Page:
2016: These recipes review the year in my kitchen

The past year’s progress came both in huge leaps and literal baby steps.

Once my younger son, now 19 months, could feed himself, I found myself each day with an extra hour, some of which I used to experiment in the kitchen and to plan more frugal, healthful meals. Dispatching our holiday leftovers engendered a new dish this week that’s bound to become a family favorite: white lasagna with ham, spinach and mushrooms.

Planning in my own kitchen gave me the confidence to construct a cooking class in partnership with ACCESS for subscribers to local community-supported agriculture programs, explained in a previous post. Offering the monthly sessions for five months during the growing season wasn’t without its challenges. But the food never suffered despite some equipment failures and fatigue from heavy lifting.

One of the class dishes, zucchini fritters, was an 11th-hour substitution after plans A and B both fell through. And it was a surprise hit, albeit adapted from the recipe posted earlier that day to this blog. Lacking feta cheese and fresh dill and mint, we substituted Monterey jack and red-pepper flakes and cumin seeds.

Although recipes are this blog’s stock in trade, adaptations are my way of navigating the practicalities of seasonality, budget-wise cooking and abundance — or shortfalls — in my pantry. It’s how real cooks cook. And while I prepared about a dozen new recipes before or after blogging about them, only one or two were followed to the letter.

So here is my look back at 2016 in recipes, some with additional commentary and photos.

Coriander-Coconut Braised Ribs: It’s cold enough to revisit this sweet, savory, spicy recipe that warmed us last February. My adaptations already have been explained at length in the original post. The next substitution is lamb ribs from my freezer.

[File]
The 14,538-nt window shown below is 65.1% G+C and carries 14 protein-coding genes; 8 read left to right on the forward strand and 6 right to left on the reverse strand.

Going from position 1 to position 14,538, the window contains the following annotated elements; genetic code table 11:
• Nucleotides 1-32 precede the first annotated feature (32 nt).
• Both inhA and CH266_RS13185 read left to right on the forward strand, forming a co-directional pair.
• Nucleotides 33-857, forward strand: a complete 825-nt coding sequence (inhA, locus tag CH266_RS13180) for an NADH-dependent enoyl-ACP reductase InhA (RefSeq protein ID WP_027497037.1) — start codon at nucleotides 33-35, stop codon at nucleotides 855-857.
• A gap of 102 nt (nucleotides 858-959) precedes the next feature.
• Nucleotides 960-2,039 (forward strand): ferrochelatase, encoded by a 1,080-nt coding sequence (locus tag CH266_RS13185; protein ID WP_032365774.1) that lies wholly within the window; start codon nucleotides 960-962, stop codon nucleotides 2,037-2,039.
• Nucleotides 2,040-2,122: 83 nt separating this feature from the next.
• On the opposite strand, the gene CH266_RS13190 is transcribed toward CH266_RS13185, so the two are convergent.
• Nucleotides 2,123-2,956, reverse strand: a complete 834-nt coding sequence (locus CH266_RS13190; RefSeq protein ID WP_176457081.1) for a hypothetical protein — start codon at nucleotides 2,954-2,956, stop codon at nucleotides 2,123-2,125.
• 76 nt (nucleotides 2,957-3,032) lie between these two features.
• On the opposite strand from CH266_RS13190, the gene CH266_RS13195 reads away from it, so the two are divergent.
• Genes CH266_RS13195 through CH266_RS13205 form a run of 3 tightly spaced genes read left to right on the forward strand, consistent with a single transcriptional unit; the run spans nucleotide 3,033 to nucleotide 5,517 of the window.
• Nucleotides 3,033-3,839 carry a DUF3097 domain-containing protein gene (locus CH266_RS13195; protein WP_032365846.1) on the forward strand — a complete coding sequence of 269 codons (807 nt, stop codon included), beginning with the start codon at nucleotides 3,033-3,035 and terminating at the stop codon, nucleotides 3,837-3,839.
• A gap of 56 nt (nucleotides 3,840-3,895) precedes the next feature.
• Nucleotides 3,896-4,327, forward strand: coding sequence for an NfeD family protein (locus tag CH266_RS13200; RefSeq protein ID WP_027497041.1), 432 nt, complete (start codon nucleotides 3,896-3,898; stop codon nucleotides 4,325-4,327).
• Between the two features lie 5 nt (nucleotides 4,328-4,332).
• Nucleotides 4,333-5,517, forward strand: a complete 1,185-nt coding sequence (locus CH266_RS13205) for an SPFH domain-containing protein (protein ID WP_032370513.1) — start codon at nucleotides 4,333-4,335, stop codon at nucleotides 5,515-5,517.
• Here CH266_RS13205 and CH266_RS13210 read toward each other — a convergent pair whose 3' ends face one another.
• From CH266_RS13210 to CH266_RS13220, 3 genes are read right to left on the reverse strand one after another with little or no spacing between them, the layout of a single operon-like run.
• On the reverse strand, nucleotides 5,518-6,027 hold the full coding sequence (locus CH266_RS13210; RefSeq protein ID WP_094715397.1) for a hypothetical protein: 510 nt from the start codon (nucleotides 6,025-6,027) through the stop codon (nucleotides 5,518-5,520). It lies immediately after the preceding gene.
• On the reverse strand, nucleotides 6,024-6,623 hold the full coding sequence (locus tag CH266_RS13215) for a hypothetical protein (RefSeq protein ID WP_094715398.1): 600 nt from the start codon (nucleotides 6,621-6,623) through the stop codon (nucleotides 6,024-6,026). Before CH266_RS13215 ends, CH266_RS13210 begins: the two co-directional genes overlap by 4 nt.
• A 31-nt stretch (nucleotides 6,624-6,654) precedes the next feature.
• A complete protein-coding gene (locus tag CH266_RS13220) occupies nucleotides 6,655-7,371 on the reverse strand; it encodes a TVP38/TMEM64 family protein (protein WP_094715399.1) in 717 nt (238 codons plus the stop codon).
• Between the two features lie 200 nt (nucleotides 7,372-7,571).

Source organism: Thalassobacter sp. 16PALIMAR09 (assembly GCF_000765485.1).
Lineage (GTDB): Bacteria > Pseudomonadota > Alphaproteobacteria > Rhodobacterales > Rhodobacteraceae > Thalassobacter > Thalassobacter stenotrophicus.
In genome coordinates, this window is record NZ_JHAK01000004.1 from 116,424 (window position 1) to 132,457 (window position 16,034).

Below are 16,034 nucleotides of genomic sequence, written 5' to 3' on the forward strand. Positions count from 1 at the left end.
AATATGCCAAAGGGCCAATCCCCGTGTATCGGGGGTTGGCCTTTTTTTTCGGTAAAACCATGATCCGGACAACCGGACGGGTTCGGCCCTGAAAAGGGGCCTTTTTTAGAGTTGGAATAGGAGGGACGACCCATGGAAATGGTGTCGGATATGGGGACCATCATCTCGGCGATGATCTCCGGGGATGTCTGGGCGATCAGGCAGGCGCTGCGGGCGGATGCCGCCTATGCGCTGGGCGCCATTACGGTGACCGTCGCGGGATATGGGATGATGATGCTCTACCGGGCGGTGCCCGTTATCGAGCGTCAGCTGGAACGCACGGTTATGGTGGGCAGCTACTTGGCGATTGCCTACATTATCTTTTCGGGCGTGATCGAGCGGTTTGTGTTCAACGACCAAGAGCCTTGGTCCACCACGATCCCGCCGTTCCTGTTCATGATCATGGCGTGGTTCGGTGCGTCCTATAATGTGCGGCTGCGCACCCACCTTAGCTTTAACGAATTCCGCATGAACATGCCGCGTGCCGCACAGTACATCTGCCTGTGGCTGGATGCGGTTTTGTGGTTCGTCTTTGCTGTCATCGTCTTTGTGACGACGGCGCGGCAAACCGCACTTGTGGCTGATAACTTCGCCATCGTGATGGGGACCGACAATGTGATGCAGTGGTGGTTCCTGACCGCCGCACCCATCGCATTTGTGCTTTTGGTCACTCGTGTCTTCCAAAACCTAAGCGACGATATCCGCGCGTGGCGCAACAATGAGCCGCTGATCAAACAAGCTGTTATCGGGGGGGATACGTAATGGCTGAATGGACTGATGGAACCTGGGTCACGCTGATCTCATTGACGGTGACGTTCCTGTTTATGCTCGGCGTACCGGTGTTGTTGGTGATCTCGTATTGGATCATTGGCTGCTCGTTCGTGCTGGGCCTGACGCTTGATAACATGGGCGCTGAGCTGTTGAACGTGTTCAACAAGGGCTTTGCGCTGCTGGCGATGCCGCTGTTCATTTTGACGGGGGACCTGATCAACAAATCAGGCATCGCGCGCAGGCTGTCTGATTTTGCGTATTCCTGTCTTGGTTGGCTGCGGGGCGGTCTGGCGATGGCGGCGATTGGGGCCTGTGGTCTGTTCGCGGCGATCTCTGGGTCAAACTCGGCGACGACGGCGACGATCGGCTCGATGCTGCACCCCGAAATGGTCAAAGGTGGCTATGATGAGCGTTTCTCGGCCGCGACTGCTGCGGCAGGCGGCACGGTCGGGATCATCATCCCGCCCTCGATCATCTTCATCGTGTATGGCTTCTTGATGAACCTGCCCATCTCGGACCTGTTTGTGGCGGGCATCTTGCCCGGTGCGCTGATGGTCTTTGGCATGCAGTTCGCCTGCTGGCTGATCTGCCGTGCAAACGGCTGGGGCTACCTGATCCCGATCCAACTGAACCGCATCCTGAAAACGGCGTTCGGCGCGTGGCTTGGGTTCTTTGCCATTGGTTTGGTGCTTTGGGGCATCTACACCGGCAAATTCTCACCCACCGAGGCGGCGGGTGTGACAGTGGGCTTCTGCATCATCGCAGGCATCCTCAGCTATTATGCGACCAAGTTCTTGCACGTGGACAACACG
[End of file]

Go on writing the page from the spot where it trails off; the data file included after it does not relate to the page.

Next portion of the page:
Ultimate ‘Heart Smart’ Chocolate Chip Cookie: The holidays left us with a half-pound of cream cheese and several sizes and colors of chocolate chips. Having some key ingredients for this recipe on hand may prompt me to mix up a batch of dough and stash them in the freezer for our next cookie craving. The “heart smart” reputation of these cookies comes from transfat-free margarine. As I explained in the original post, stick with butter and increase the baking time by a couple of minutes.

Sarah Lemon photo

Ginger-Scallion Sauce: This recipe is my new addiction. When my garden had a surplus of scallions, cucumbers and chilies, I was preparing this sauce for fresh Chinese-style wheat noodles at least once a week. Ultimately, I beefed it up into a hearty main dish with toasted cashews and a Chinese-style omelet sliced into spirals, all seasoned with lots of fish sauce. Now that the scallion harvest has tapered off, I’m loathe to leave the dish out of my repertoire but can’t wait for spring’s fresh inspiration.

Sarah Lemon photo